I recently attended a thought-provoking event organised by the Association of British Orchestras (ABO), in association with Arts Fundraising & Philanthropy. The ABO wanted to engage more with the Chairs of its orchestra members, and so had invited Brent Assink, Executive Director of the San Francisco Symphony, and Sakurako Fisher, Symphony President, to come and speak to UK orchestra Chairs and Directors.
Brent and Sakurako spoke honestly about their work in San Francisco, to an audience who were simultaneously admiring of their achievements, and unenvious of their challenges. There were clear differences between the UK and UK orchestral sector in terms of scale of operation, and cultural landscape. Nonetheless, there were still a number of issues that they raised which had a strong resonance with the UK-based audience.
By way of context, the San Francisco Symphony has an annual turnover of $66 million. A tiny proportion of this comes from statutory funding. 25% of annual income comes from their endowment, currently standing at $280 million. The rest comes from earned income and further revenue fundraising. There are 107 orchestra members, and 125 staff, 85 Board members and 1,500 volunteers.
It is mainly Sakurako’s task to manage the 85 Board members. This makes her role infinitely more complex, particularly as she is adamant that all Board members must contribute to the Symphony. This is partly a financial contribution (they generally give a minimum of $15,000 a year each), but they are also expected to be subscribers, attend important events, and actively participate in Committee meetings. Most of the Board’s work is delegated to Committees, and Sakurako herself attends the majority of Committee meetings.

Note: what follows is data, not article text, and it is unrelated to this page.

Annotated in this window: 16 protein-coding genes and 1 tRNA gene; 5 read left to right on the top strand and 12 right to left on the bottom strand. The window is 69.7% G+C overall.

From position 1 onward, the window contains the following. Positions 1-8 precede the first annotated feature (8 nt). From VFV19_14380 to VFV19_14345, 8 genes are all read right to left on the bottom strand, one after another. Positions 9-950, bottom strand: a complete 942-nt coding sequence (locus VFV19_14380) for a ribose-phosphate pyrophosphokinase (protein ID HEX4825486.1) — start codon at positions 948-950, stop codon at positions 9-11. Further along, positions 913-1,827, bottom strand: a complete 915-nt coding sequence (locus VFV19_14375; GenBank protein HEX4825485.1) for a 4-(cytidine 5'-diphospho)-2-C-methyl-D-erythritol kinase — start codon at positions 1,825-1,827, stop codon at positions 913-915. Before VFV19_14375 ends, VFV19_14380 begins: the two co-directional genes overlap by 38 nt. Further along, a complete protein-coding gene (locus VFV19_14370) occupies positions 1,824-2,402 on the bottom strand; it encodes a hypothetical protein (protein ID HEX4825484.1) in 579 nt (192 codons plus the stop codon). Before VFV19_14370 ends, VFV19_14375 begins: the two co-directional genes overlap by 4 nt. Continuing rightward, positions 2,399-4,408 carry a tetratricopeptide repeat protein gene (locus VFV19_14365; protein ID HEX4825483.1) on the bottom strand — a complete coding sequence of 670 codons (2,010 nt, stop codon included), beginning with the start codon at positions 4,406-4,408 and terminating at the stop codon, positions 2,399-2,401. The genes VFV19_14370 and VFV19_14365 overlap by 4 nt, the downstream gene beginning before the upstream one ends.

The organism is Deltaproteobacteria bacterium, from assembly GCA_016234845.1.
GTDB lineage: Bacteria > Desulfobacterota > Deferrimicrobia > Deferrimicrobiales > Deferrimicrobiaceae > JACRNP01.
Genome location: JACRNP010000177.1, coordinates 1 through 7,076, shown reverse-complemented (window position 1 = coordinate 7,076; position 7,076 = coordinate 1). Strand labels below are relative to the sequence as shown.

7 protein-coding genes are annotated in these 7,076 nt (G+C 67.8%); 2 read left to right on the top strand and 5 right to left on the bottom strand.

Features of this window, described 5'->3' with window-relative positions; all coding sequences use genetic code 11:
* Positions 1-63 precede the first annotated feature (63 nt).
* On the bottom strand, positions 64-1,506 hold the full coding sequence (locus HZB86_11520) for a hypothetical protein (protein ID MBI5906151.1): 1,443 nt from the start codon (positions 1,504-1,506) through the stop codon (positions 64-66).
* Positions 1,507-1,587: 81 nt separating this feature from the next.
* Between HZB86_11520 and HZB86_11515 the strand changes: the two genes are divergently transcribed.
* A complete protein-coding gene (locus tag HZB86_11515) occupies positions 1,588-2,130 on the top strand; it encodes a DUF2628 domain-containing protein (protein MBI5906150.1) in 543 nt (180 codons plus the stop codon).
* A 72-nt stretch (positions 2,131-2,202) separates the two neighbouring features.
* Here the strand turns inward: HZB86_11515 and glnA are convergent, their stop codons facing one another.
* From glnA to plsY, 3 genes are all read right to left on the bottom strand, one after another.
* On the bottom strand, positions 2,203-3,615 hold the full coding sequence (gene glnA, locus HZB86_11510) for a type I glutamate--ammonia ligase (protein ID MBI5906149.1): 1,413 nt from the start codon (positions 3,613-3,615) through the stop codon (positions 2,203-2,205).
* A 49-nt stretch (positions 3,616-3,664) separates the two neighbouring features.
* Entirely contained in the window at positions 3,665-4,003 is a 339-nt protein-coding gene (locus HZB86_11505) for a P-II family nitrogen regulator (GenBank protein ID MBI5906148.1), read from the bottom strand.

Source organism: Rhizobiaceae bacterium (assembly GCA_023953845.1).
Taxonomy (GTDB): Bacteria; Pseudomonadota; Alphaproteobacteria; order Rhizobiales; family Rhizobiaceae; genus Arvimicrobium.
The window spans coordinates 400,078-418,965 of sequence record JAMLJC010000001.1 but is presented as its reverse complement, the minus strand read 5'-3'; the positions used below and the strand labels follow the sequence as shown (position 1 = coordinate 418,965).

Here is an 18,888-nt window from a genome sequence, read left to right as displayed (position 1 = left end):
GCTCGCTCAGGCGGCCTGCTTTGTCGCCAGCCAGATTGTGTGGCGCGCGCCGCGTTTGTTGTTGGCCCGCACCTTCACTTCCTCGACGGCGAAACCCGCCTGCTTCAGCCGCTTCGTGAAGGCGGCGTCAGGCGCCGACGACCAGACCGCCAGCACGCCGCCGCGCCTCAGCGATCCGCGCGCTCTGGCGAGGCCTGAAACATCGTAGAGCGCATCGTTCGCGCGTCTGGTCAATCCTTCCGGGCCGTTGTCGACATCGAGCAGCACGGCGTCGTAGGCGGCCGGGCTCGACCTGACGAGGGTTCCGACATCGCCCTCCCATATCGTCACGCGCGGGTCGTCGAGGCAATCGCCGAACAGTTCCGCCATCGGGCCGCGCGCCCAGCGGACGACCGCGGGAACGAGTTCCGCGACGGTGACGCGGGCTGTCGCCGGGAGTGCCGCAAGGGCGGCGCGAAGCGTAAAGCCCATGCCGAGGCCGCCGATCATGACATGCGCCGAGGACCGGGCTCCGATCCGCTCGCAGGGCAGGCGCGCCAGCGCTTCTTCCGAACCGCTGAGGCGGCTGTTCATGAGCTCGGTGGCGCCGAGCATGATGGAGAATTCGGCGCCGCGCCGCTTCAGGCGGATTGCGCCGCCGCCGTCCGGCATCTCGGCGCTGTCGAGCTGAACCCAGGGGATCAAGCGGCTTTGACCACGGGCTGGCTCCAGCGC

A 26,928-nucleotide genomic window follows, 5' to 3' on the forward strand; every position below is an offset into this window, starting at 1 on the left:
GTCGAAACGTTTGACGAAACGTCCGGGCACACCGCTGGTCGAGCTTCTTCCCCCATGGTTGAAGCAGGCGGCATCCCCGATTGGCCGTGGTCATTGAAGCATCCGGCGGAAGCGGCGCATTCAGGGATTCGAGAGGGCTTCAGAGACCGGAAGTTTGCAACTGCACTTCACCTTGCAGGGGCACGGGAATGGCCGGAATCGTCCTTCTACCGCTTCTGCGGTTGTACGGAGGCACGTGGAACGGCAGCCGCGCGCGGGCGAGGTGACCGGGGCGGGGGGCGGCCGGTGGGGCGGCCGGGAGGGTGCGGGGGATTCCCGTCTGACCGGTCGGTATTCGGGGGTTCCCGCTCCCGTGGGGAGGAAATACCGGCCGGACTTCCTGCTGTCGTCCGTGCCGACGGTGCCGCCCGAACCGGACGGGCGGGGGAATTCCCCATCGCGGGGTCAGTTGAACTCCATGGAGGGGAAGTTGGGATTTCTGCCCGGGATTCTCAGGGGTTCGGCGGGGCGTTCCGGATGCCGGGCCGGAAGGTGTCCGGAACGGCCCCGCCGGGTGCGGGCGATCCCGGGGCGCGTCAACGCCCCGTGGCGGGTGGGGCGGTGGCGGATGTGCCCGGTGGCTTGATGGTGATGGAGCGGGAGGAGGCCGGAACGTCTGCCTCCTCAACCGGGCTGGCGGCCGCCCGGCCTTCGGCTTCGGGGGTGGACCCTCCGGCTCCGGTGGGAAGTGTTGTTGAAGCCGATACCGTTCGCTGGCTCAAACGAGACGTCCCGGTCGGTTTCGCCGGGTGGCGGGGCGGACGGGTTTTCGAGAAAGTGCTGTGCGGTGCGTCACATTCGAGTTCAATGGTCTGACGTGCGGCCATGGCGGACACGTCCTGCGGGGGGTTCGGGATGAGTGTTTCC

Brent described the Board members as a group ‘who all touch the elephant, but none of them see its full scale’. Sakurako was clear that all Board members must understand the Symphony’s business model and Accounts, even putting on special Board meetings for Members to go through the Accounts in detail. At this time of profound and fast change the governance must be constantly ahead of the curve, not in the vanguard.
Sakurako runs meetings on the principle that Boards are meant to be generative – Board members should be given questions to consider which no one yet knows the answer to. When new Board members ask what their biggest mistake would be, both Sakurako and Brett say it is ‘to be quiet’.
The Board works alongside the 1,500 volunteers, who are very involved in fundraising. This is a critical workforce, and so the Symphony is actively monitoring the demographics of San Francisco and responding to change. Younger volunteers want to be given short-term tasks to do; older volunteers want more extended social engagement. As a result of this, they are re-thinking their volunteering model.
It was really inspiring to see the skill and commitment with which Sakurako approached her work as President, and the strong working relationship between her and Brett. There is much that we in the UK are glad to miss from the American Board model (after all, who really wants to manage 85 Board members?). But we should take account of the high degree of organisation, expertise and strategic thought that they bring to their governance work, and the strong sense of engagement and responsibility that they engender in their Board members. This will undoubtedly be crucial to their continuing success over the coming years.
What do you think? We’d love to know your thoughts about how we can learn from American Trustee models.
The ABO is running a new training course for musicians, The Musician as Fundraiser, in partnership with Arts Fundraising & Philanthropy. You can find out more information here.